How to practice Mindfulness: a bite sized guide

What is mindfulness?

Mindfulness has its roots in meditation. It involves taking some time out of your day and training your mind to be focused on the present moment. It is not something that you can pick up overnight but is something will improve with regular practice. You don't need any special equipment but it may be easier at first to try mindfulness exercises somewhere that you will not be disturbed. This doesn't mean that it needs to be somewhere quiet, you could use outside on your lunch break or even on your commute to work. There are lots of different approaches and exercises in mindfulness so if you don’t get on with one type there are lots of variations available.


What are the benefits?

A study done by the Oxford Centre for Mindfulness showed that people taking part in regular mindfulness had significantly lower rates of depression, anxiety & reported stress. Another study by the University of Surrey showed a decreased in rumination (worrying about the same things over and over), reductions in fatigue levels and an improvement in sleep quality. Mindfulness is also recommended by NICE as a treatment to prevent a recurrence of depression in people who have suffered from depression over three times in their life.


How do I do it?

Here are a few couple of small exercises you can build into your day to practice being more mindful. For all of these leave your phone behind for five minutes or switch to airplane mode for 5-10 minutes.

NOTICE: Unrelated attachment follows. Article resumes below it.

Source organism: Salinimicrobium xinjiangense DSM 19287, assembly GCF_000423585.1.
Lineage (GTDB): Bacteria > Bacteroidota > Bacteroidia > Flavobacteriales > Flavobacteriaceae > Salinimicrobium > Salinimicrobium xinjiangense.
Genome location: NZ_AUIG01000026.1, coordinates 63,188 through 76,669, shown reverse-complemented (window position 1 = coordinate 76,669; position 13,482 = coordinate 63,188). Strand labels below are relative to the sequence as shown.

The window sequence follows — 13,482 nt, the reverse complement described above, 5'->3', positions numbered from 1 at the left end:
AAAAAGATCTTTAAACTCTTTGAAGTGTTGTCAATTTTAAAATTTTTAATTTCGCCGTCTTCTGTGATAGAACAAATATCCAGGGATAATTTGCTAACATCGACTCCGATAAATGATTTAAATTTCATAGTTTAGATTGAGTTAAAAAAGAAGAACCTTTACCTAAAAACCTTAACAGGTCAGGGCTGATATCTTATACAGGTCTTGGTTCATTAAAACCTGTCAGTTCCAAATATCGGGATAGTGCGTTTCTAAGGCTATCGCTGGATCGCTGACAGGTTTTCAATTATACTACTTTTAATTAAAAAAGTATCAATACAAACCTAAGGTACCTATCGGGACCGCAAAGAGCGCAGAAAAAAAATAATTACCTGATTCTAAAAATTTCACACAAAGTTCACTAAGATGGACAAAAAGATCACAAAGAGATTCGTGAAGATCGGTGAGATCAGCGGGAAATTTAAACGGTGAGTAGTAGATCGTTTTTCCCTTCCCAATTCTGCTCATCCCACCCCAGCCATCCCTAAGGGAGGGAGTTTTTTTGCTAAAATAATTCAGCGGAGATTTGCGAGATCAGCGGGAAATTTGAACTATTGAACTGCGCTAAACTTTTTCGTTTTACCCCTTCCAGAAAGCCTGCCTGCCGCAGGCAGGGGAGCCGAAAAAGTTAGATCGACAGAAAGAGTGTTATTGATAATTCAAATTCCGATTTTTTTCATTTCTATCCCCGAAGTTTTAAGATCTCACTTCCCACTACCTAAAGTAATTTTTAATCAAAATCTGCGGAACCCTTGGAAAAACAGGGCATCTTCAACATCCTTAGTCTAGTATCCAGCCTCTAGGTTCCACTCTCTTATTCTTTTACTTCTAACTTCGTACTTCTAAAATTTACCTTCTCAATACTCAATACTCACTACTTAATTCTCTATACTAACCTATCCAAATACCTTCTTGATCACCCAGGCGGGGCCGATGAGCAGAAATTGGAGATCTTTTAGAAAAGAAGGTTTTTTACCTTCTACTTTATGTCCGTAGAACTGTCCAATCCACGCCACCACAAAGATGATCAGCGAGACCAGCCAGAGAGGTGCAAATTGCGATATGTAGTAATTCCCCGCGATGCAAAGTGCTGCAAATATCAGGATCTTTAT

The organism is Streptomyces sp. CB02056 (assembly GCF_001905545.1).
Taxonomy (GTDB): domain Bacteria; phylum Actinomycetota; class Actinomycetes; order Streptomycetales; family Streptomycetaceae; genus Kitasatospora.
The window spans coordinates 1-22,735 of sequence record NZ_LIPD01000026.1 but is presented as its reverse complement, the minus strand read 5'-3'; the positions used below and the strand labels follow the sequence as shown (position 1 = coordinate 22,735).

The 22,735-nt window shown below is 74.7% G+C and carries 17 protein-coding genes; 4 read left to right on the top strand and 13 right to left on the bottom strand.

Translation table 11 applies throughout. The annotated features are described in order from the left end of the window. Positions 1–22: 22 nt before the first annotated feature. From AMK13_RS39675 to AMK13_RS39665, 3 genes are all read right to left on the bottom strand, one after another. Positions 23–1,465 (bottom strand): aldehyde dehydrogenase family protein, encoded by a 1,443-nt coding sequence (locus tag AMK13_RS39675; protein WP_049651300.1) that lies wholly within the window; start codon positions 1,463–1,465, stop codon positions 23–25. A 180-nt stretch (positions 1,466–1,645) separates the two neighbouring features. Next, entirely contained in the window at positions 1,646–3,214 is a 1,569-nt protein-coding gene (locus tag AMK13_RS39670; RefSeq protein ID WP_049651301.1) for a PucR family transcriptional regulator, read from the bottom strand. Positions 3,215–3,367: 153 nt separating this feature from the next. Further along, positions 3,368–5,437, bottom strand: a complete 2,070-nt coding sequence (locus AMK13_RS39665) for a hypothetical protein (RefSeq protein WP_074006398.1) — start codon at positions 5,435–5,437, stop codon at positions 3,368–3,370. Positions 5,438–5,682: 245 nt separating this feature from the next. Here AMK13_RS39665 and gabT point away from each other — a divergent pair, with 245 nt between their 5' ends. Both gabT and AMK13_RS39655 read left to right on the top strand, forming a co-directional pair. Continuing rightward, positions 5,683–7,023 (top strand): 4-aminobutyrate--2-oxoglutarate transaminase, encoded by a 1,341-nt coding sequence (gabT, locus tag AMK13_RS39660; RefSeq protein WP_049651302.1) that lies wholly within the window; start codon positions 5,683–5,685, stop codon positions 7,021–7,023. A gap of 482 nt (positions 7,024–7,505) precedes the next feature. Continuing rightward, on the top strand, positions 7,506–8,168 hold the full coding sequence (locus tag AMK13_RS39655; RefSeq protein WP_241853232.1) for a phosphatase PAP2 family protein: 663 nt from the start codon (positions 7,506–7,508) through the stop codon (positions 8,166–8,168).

• Mindful tea or coffee: Take a note of the different sight, smells, taste and textures of your drink. Notice how the cup feels, look at the steam coming off it, notice how hot it feels & what is is like in your mouth. What does it taste like?
  • Mindful moving: On your break go for a walk. Have a look around at the weather. How does the fresh air feel against your cheeks? What is the texture of the surface you are walking on? What are the different sights and sounds around you?

Walking and giving all your senses the chance to notice the things around you can centre your mind.

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Don’t forget that mindfulness is like any new skill, it takes practice and time to improve. Remember the following pointers:

  • It is perfectly normal for your mind to wander. Note the thoughts and redirect your attention back to where it was. Think of your thoughts as like buses passing by a bus stop.
  • When you notice emotions (anger, anxiety, stress) or physical sensations (neck pain, tension) try to note them with detachment. Look at them non-judgmentally and with a friendly curiosity.
  • Compassion – treat yourself with compassion, patience and understanding.

Finding a balance with your thoughts and emotions is one of the keys to mindful practice.

If you are interested apps, Calm or Headspace have great guided resources for mindfulness. May people find mindfulness colouring books helpful. If you enjoy physical exercise yoga will also include mindful practice.

If you are struggling to cope with stress or anxiety, it can help to speak to a doctor. We offer same day appointments and easy online booking.


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Written by Dr Ciara Yeates, General Practitioner at London Doctors Clinic, 2019


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